Asian Perspectives, vol. 46, no. 2 (2007)

Editors’ Corner, iii

ARTICLES

The Contingencies of State Formation in Eastern Inner Asia
J. Daniel Rogers, 249

Three key themes consistently play a role in the study of early state formation in eastern Inner Asia. First, scholars have frequently argued that China exerted a disproportionately strong influence on steppe polities, serving as a source of goods and ideas for neighboring pastoralist societies. Although Chinese states did very significantly influence steppe polities, interactions were complex and highly variable. Rather than being dominated by Chinese states, exchanges and interactions were often on a level of parity or were under the control of the steppe polities. It is frequently argued that the fragility of the pastoralist economy required steppe polities to acquire agricultural products, which in turn fostered a dependency on agricultural societies in the south. New evidence, however, suggests that the traditional distinction between pastoralist and agriculturalist economies may be insufficient to characterize the complex sets of interactions. Second, steppe polities are often described as short-lived entities that succeeded each other in rapid succession. This description deemphasizes the economic and cultural continuity that transcended the rise and fall of individual political entities. The third theme concerns the construction and maintenance of order. How, in other words, did rulers legitimate their power and maintain political and organizational control of populations and territories? Most interpretations argue that steppe polities looked to neighboring states for the cultural knowledge that allowed them to create and maintain order. That knowledge, however, came from multiple sources—especially the internal traditions that linked successive steppe polities.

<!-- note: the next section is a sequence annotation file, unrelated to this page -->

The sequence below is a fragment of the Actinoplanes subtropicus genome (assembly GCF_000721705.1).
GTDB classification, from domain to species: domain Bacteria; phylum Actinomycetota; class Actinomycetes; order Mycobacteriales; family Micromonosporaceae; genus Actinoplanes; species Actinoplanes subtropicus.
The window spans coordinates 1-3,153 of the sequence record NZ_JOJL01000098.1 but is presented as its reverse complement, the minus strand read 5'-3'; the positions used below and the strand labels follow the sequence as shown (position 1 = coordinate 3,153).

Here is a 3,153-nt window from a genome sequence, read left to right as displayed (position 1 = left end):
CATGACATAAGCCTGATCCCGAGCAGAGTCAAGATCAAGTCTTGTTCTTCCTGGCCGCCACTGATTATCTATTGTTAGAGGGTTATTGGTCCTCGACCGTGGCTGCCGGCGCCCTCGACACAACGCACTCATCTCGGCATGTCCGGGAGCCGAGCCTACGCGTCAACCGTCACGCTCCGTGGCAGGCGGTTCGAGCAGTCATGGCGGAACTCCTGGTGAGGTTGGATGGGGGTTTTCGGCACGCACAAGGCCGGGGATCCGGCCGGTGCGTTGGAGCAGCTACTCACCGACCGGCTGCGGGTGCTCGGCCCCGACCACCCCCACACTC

Keywords: state formation, empires, Inner Asia, social theory, power relations.

Geological Sourcing of Volcanic Stone Adzes from Neolithic Sites in Southeast China
Barry V. Rolett, Zhengfu Guo, and Tianlong Jiao, 275

This study uses XRF (X-ray fluorescence) and ICP-MS (inductively coupled plasma mass spectrometry) analyses to determine the chemical composition of raw material used in stone tool production. The goal is to identify where stone adzes, which are common in Neolithic sites on the coast of Mainland China, were produced and if they were transported from the production areas to other places. Our study focuses on adzes from three Neolithic sites located on the Fujian coast of Mainland China, opposite Taiwan. The sites date to between 6500 and 3500 B.P. All of the adzes we sampled are made of volcanic rock. A diverse selection of raw materials, including basalts, andesites, and dacites, was used in manufacturing the adzes, indicating that they are made of rock deriving from many different geological formations. None of the adzes have identical chemical signatures. There is no evidence of specialized centers for adze production. Some of the adzes were probably produced locally, while others were obtained through exchange. This project sets the stage for future research to trace the development and the extent of southeast China Neolithic exchange networks.
Keywords: China, Neolithic, stone tools, adzes, production techniques, archaeometry, exchange.